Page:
The building where Tolstoy was born was demolished during his lifetime. But you can tour the house he lived in (pictured above) and the guest house on the property which hosts exhibitions. While I was there it was a fascinating exhibit on War and Peace and the parts of his life reflected in the novel. His wife was the inspiration for Natasha (not sure that’s a compliment) and his parents were the inspiration for Marya and Nikolai (which is ADORABLE).
His grave is on the property about a mile from the house down a lovely woodland path. The property is extensive, you could spend days there and not have walked everywhere. Tolstoy was excommunicated from the church for taking issue with their institutional practices. As a result he couldn’t be buried in a cemetery.
His parents died when the children were still fairly young and it was Tolstoy’s oldest brother that helped raise the other children. He would tell Tolstoy a story about a magic wand that was buried in a special spot on Yasnaya Polyana next to a ravine. Whoever found that magic wand would have eternal happiness. Tolstoy is buried where that wand is supposed to be. You can see why I spent this whole day crying.
Yasnaya Polyana the village is known for a number of things including delicious flat cakes and handmade pine boxes like the one pictured above. Historically these boxes have been made to store food in because of the preservative qualities of pine. There’s no gift shop at Tolstoy’s estate, there’s something better. An outdoor (at least in the summer) market of local artisans from the village. They sell cakes, boxes, and other handmade art objects. Make sure you have rubles on you, it’s a great place to buy gifts.
Seeing Yasnaya Polyana was an emotional experience because of my connection to Tolstoy. But it also provided another much-needed perspective to my time in Russia. The trip allowed me to see more of the countryside of both Tolstoy’s time and of contemporary Russians. I saw the dachas (country cottages) and the churches of the everyday Russian experience. I’m eternally grateful to have a more well rounded vision of Russia as a result. Spending 14 hours with Oleg also taught me a lot about Soviet Russia, which I have limited knowledge of, and about the political attitude of contemporary Russians. It was invaluable to have so many candid conversations with a local.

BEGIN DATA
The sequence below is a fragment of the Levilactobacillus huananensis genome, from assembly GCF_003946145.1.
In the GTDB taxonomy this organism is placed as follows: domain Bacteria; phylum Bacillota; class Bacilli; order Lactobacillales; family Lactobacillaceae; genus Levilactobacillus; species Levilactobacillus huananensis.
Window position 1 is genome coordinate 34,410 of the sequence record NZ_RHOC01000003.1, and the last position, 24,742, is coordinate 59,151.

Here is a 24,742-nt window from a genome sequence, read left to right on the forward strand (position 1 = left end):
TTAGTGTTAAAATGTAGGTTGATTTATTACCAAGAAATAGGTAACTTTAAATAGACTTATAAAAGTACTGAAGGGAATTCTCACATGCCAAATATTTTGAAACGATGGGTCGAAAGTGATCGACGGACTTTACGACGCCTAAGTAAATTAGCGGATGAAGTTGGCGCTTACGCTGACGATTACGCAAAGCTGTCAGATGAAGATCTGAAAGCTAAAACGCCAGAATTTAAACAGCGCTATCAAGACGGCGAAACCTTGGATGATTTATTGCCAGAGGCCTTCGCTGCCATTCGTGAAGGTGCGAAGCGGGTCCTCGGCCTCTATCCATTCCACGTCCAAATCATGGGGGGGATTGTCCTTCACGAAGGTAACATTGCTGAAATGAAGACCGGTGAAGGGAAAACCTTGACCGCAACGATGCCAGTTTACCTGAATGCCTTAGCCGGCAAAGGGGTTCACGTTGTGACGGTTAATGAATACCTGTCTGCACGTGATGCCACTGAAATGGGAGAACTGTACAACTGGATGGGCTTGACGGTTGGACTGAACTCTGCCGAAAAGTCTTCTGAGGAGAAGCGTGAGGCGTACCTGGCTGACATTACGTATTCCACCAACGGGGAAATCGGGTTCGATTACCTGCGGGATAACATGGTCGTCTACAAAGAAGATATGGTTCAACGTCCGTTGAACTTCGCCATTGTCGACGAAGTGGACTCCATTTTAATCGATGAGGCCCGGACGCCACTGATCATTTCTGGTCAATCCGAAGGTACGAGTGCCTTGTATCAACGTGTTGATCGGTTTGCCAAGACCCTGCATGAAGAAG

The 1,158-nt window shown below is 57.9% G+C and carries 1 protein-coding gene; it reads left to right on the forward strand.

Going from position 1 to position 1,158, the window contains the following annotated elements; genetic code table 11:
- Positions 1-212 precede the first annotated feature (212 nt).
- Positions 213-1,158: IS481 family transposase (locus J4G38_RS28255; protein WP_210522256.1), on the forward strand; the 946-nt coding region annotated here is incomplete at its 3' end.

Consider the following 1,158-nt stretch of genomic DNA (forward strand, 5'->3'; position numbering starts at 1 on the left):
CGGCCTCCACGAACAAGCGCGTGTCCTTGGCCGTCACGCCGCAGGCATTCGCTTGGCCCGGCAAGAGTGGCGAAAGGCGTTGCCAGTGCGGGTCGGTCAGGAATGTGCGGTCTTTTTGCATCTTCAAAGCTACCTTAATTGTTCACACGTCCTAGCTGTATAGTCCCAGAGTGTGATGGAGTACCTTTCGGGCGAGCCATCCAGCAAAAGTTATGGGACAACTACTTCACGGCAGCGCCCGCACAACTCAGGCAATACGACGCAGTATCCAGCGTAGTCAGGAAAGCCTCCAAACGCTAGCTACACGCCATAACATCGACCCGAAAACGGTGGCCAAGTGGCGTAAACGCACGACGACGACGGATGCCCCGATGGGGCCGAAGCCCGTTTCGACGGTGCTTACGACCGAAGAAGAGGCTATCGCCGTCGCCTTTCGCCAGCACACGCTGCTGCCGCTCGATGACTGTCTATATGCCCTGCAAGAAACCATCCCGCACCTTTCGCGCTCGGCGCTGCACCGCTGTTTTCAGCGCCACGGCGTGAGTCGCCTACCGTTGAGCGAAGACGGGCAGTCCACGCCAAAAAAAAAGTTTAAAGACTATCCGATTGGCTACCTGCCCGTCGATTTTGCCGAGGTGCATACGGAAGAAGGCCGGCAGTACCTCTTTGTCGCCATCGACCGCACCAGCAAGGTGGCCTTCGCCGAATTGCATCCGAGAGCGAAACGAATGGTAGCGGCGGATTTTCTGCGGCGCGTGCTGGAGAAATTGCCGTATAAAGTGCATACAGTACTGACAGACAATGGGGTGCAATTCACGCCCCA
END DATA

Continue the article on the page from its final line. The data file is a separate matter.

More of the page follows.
Of course I recommend visiting Yasnaya Polyana and Melikhovo. But in a broader sense, I encourage you to pursue the experiences that you’re infatuated with. Even if it takes a decade of learning and saving and planning, like it did for me.
Tolstoy wrote “We’re asleep until we fall in love,” and I fell in love with that very first page. It’s been ten years since the great intellectual passion of my life was awoken in me by those translated prose. And I will forever remember that moment of tranquility when I first stepped through Yasnaya Polyana’s gates.
About the Author
Celina Colby, a born-and-bred New England bibliophile living in Boston. Celina has a great love for Russian novels and attended our Art Lovers' Tour this summer in Russia.
Celina's blog – Trends & Tolstoy